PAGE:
In a conversation with the Los Angeles Times Business Advisory panel, Christina Chang shares insights on the entertainment and sports industry.
As a trusted advisor to entertainment and/or sports businesses, what do you consider to be the most challenging obstacles facing the industry in 2023?
Consumers now have additional ways to view a broadcast, including sport or franchise-specific viewing plans that can be added a la carte or bundled into TV or other subscription plans. However, viewership can be pricey and subject to additional territorial blackouts and exclusivities (such as a local television network getting exclusive broadcast rights to certain NBA games). Also seeing increased promotion across OOO mediums like billboards, digital banner ads, and paid endorsements to promote in-person attendance to events, including the use of influencers and podcasts to promote third-party ticketing apps, as well as giveaways, sweepstakes, and contests by corporate sponsors or affiliates.
What are some of the pros and cons of the social media age in terms of how social media affects sports and entertainment?
The pros include the fact that social media allows virtually unrestricted and cheap ways to instantaneously connect consumers with their favorite athletes, brands, and talent along with creative options to monetize and promote the same. For example, creators can supplement income with subscriptions for exclusive content or experiences like live streams and meet and greets. In terms of cons, expansive coverage can be invasive, diminishes the talent’s expectation of privacy, and requires the talent to be “on” all the time. Talent has to be particularly mindful of the content they disseminate (including private content that’s inadvertently leaked or hacked) – a derogatory statement or racial slur on a live stream can have an instant but longstanding impact on one’s image, brand, and partnerships.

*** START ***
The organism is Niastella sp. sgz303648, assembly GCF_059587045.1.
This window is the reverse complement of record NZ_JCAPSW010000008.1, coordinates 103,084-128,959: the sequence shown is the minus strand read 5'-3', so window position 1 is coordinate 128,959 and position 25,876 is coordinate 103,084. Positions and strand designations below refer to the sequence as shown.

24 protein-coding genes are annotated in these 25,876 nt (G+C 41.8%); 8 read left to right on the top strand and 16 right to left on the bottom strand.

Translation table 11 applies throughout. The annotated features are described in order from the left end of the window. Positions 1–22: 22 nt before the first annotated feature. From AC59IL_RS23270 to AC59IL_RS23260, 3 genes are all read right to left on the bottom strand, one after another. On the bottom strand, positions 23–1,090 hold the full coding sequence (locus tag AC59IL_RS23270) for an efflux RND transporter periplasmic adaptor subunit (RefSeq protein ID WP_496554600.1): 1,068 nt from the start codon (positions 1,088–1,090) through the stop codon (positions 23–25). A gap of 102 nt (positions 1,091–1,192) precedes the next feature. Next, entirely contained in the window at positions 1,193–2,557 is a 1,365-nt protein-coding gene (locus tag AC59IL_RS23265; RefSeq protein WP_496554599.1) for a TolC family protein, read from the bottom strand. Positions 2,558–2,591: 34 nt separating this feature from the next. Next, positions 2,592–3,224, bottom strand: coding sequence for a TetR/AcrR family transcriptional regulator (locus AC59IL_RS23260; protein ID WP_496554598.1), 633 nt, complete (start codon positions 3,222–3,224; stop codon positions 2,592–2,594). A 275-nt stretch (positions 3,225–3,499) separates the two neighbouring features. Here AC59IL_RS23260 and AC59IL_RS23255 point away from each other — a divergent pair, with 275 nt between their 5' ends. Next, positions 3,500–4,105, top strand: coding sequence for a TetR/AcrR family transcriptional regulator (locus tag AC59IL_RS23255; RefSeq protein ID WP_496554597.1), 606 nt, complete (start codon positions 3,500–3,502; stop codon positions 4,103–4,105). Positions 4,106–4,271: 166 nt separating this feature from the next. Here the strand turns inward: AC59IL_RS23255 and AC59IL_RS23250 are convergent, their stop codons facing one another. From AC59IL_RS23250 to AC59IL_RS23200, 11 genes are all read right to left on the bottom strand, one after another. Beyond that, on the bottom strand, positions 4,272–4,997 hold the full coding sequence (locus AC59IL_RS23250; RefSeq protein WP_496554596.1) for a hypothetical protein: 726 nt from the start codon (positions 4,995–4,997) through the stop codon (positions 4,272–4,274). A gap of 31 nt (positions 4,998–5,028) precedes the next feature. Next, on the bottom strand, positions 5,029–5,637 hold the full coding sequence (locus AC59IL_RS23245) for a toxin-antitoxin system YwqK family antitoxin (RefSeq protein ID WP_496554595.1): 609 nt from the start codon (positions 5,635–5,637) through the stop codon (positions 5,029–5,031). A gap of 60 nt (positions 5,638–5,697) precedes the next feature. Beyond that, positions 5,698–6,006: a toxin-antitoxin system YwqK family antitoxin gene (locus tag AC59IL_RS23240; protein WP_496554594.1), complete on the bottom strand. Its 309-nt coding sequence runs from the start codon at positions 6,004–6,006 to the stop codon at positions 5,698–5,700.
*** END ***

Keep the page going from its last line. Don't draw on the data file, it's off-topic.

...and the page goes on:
What do sports and entertainment brands want to see in terms of sponsorship renewal or new business pitches?
Brands want to lock up promising and reliable talent that have organic synergies to the brand, product, and services they’re promoting on favorable terms, including broad exclusivity and usage of all proceeds from services in unlimited mediums, payment terms tied to successful performance, regulatory compliance (such as the use of proper FTC disclosures), pre-set option terms that brand can unilaterally exercise, continued/sustained use of proceeds after termination, and ability to terminate for convenience for acts of moral turpitude (arrest, scandal, and other bad acts that are potentially damaging to the brand).
What new avenues do you anticipate for creative talent over the next few years?